Dear all,

the next talk in the  “NeuroCommunications” seminar series will be held by:


Prof. Gisella Vetere - École Supérieure de Physique et de Chimie Industrielles de la Ville de Paris


on May 23rd 2023, 3pm in the Ebbinghaus lecture hall

and will be titled: Create and maintain fear memories in the neuronal network


Ph.D. students (also external to LIN) will have the special opportunity to join the speaker for lunch at LIN on May 24th 2023 at 12.00 pm.

Don’t miss your chance to talk with Prof. Gisella Vetere and reserve your time slot via email to the host: alessio.attardo(at)



Since 1904, when Richard Semon introduced the term “engram” to describe the neural substrate for storing memories, several researches have been done to identify these special cells within the neuronal network. Understanding how memories are created and maintained over time is a fundamental problem in neuroscience.  Our data show that a memory can be artificially created through the precise co-activation of brain regions that process olfactory inputs with regions that process affective valence, in the complete absence of any sensory experience. This study emphasizes both the critical role of sensory input in establishing highly specific memories, as well as the need for coordinated activity of neural networks in memory. In a seond study, I will show question what is the engram and what should be the best way to define it. Today, we can use refine techniques that allow us to dissect an hippocampal fear memory engram and define the contribution of the different ensemble of cells linked with specific behaviours. Here I will show preliminary data that describe the engram in a novel guise, revealing interesting implications in dissecting the memory engram.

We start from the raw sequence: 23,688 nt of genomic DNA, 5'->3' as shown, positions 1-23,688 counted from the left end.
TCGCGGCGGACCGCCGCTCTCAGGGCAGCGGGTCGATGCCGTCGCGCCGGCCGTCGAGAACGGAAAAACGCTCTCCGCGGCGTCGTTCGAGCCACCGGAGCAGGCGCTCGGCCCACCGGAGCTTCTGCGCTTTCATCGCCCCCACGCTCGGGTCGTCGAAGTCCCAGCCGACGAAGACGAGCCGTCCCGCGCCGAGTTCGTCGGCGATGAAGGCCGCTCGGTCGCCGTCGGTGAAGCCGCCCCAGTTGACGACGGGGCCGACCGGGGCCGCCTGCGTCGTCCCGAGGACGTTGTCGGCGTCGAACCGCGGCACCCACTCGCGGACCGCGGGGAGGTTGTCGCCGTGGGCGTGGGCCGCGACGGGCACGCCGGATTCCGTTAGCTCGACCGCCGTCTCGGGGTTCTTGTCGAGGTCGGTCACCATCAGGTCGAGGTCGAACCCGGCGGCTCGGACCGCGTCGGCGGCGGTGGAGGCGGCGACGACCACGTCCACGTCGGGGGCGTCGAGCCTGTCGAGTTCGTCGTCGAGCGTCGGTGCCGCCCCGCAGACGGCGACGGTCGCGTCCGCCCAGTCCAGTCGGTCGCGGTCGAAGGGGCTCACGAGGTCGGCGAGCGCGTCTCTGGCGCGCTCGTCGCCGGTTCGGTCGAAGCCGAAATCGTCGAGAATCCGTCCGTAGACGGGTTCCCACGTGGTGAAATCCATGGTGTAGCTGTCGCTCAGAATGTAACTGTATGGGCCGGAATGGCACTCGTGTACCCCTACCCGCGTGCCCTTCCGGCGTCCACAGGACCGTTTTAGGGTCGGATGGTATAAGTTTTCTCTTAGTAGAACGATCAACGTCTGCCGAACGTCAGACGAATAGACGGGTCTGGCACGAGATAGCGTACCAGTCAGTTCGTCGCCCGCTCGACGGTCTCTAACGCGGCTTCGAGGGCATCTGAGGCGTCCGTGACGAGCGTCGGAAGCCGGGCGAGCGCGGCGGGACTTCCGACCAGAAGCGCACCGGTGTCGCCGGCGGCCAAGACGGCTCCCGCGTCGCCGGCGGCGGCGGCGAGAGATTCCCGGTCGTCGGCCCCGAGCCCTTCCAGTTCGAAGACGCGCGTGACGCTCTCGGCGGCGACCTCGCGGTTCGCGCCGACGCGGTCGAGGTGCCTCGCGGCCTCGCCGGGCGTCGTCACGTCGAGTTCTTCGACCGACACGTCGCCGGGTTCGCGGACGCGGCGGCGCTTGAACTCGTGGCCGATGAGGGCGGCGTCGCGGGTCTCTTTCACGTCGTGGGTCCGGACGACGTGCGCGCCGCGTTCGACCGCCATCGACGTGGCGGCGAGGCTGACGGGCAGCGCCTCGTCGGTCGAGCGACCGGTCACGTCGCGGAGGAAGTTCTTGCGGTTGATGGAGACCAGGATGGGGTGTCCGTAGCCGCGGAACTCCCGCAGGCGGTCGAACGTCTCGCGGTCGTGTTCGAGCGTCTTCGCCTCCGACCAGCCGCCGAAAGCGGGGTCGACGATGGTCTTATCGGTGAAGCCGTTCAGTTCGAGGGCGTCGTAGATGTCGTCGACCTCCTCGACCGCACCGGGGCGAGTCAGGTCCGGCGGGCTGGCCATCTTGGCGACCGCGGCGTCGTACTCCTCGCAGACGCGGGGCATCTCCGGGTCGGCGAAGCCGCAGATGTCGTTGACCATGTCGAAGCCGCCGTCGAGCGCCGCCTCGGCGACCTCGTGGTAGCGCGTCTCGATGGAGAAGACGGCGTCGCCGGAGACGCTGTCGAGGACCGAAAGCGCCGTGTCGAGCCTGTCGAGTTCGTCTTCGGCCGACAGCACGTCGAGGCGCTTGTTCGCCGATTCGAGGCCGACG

About the speaker

Memories build up the person that we are, changing day by day our brain to integrate the new information into the plastic network of knowledges formed by past experiences.It is impossible to imagine us without our memories. How are memories integrated in the neural network? How are they kept for a lifetime in our brain? The main interest of my laboratory is to answer these questions and reveal the neural basis of the process that transform an everyday experience in a long-lasting memory. Particularly we study how memories are encoded and represented in the brain at different levels, from changes at the synaptic to the more complex network level.


To learn more about our speaker, visit his lab website: 

We are looking forward to seeing many of you there!


Alessio Attardo & Juliane Jäger

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